Harvard Law Professor Laurence Tribe ’66, Harvard Law Professor of Practice Nancy Gertner and two Harvard Law School alumni were honored by the American Bar Association during the association’s annual meeting in Boston in August.
Tribe, the Carl M. Loeb University Professor and professor of constitutional law at Harvard Law School, received the 2014 YLD Fellows Award from the American Bar Association Young Lawyers Division at the 2014 YLD Fellows Gala in recognition of his distinguished service to the public or the profession.
Gertner, a former federal judge for the U.S. District Court for the District of Massachusetts, received the ABA Margaret Brent Women Lawyers of Achievement Award. The award, which recognizes and celebrates the accomplishments of women lawyers who have excelled in their field and inspired other women lawyers, is presented to five recipients each year.
Two alumni, Edward M. Ginsburg ’58 and Alan Howard ’87, received the ABA Pro Bono Publico Award, which honors those who have enhanced the human dignity of others by improving or delivering volunteer legal services to the poor.
Ginsburg, who served as an associate justice of the Massachusetts Probate and Family Court for nearly 25 years, was honored for his work with Senior Partners for Justice, a pro bono program he founded at the Volunteer Lawyers Project of the Boston Bar Association in 2002.
Howard, a partner in Crowell & Moring who does extensive pro bono work, represented one of the defendants in the nationally prominent “Jena 6” proceedings in Louisiana, a case of national prominence for its civil rights implications.
Read more on the 2014 ABA honorees.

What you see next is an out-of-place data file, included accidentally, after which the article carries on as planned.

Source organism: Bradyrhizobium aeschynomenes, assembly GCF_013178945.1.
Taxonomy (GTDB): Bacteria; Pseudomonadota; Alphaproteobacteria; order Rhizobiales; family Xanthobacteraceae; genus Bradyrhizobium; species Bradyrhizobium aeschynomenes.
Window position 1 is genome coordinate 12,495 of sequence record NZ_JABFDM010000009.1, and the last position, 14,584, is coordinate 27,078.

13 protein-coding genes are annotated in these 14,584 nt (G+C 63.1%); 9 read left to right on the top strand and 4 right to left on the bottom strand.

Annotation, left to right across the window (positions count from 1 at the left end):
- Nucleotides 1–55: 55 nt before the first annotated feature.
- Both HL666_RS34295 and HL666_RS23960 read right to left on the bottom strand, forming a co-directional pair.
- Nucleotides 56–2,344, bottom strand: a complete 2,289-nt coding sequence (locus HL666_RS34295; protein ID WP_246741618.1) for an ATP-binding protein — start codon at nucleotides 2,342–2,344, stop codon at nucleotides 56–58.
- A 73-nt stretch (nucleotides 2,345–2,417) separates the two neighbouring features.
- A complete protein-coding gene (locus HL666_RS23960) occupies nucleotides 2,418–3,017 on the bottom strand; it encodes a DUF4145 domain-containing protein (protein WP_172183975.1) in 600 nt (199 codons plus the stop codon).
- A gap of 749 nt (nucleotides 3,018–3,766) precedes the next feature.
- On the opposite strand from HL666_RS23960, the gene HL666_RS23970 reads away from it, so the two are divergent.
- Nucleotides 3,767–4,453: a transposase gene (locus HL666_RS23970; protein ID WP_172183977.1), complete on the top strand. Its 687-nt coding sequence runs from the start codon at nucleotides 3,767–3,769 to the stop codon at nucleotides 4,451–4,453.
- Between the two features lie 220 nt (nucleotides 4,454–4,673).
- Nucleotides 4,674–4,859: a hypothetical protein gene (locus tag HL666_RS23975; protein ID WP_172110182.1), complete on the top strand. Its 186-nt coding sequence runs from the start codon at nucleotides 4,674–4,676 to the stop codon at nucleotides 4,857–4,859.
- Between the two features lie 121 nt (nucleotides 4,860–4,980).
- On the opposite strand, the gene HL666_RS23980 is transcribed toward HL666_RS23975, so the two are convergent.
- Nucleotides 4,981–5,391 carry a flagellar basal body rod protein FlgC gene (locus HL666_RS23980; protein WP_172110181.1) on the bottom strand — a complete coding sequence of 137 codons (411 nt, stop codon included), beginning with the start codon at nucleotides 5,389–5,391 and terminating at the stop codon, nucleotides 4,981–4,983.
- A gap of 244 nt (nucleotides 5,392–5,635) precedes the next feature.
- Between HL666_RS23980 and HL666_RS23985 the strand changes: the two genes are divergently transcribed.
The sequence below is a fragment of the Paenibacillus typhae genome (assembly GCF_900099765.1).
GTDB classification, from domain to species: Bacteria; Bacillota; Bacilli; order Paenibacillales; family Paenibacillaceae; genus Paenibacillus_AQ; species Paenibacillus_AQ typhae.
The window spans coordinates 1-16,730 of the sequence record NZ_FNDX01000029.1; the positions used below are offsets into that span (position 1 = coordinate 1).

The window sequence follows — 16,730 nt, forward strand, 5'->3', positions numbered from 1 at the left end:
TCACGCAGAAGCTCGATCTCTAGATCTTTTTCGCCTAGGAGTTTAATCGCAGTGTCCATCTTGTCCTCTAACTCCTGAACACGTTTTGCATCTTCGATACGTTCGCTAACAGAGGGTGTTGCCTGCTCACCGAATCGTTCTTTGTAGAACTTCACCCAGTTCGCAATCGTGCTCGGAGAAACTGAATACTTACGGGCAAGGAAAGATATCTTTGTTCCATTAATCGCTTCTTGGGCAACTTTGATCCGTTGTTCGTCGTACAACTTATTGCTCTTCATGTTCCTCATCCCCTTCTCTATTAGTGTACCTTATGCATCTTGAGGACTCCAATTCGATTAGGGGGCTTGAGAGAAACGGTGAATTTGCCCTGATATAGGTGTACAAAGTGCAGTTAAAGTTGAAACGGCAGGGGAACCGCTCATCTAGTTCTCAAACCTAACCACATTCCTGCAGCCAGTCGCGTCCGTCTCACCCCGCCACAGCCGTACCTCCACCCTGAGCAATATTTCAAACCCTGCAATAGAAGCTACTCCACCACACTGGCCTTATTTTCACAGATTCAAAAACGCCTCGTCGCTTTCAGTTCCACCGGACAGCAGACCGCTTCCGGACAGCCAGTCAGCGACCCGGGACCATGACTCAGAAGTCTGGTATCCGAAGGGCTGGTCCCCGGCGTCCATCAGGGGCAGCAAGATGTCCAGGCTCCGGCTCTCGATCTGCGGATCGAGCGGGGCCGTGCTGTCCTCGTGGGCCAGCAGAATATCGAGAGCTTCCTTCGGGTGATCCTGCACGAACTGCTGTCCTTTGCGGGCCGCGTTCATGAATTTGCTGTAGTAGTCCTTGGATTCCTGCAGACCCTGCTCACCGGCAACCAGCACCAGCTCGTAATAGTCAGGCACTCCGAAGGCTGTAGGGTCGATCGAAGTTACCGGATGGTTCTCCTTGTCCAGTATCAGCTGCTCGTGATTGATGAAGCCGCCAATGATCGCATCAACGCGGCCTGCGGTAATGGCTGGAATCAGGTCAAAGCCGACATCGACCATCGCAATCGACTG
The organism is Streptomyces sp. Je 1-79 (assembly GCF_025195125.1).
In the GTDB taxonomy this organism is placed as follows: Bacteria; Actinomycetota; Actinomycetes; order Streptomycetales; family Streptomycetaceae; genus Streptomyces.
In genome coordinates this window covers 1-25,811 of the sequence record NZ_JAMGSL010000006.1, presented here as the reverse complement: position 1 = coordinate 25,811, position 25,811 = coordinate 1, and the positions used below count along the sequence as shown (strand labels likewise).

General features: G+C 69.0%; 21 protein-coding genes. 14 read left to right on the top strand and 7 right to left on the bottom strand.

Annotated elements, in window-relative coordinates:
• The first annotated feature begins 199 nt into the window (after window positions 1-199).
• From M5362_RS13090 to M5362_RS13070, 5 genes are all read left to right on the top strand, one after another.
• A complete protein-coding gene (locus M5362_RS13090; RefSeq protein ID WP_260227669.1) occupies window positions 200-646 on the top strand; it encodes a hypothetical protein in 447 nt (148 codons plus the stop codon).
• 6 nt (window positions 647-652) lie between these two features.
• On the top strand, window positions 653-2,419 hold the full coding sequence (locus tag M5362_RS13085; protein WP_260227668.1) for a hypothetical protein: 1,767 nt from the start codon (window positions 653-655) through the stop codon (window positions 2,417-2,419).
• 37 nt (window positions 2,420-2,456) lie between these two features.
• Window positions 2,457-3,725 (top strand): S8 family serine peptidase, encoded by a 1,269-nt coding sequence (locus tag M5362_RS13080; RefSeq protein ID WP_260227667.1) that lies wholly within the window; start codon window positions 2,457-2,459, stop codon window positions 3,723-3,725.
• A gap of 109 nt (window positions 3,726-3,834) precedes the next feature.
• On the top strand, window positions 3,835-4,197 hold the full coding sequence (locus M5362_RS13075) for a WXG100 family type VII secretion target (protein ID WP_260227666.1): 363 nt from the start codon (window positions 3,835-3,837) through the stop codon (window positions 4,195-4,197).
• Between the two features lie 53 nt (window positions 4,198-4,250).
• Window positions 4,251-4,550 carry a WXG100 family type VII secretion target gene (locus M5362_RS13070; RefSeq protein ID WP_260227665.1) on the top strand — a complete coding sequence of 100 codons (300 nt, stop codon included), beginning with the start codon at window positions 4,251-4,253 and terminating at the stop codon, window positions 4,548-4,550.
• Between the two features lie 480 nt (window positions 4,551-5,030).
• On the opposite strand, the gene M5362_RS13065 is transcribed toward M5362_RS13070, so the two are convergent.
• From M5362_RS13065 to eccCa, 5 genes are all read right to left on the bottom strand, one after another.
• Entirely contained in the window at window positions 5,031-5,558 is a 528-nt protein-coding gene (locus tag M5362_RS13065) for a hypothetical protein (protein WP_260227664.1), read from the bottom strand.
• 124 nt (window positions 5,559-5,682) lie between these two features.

Tribe has taught at Harvard Law School since 1968. The title “University Professor” is Harvard’s highest academic honor, awarded to just a handful of professors at any given time and to fewer than 75 professors in all of Harvard University’s history. Tribe entered Harvard at 16 and graduated summa cum laude in 1962 and magna cum laude in law in 1966. He received tenure at age 30 and was elected to the American Academy of Arts and Sciences at 38 and to the American Philosophical Society in 2010. He helped write the constitutions of South Africa, the Czech Republic and the Marshall Islands. Tribe has prevailed in three-fifths of the many appellate cases he has argued (including 35 in the U.S. Supreme Court). He was appointed in 2010 by President Obama and Attorney General Holder to serve as the first senior counselor for access to justice. His most recent book, “Uncertain Justice: The Roberts Court and the Constitution” was published in June.
Gertner joined the Harvard Law School faculty as a professor of practice in 2011. In 1994, President Clinton appointed Gertner to a seat on the U.S. District Court for the District of Massachusetts, where she served until September 2011. Gertner was one of very few women trial lawyers in the early 1970s, and built a career as a self-described “revolutionary” and “radical lawyer” fighting for fair sentencing and against discrimination. She was the second woman to have received the Thurgood Marshall Award from the American Bar Association, Section of Individual Rights and Responsibilities, in 2008. Gertner has served as a panelist, lecturer, and keynote speaker throughout the U.S., Europe and Asia on topics of civil rights, civil liberties, employment, criminal justice and procedural issues. Her autobiography, “In Defense of Women: Memoirs of an Unrepentant Advocate,” was published in April 2011.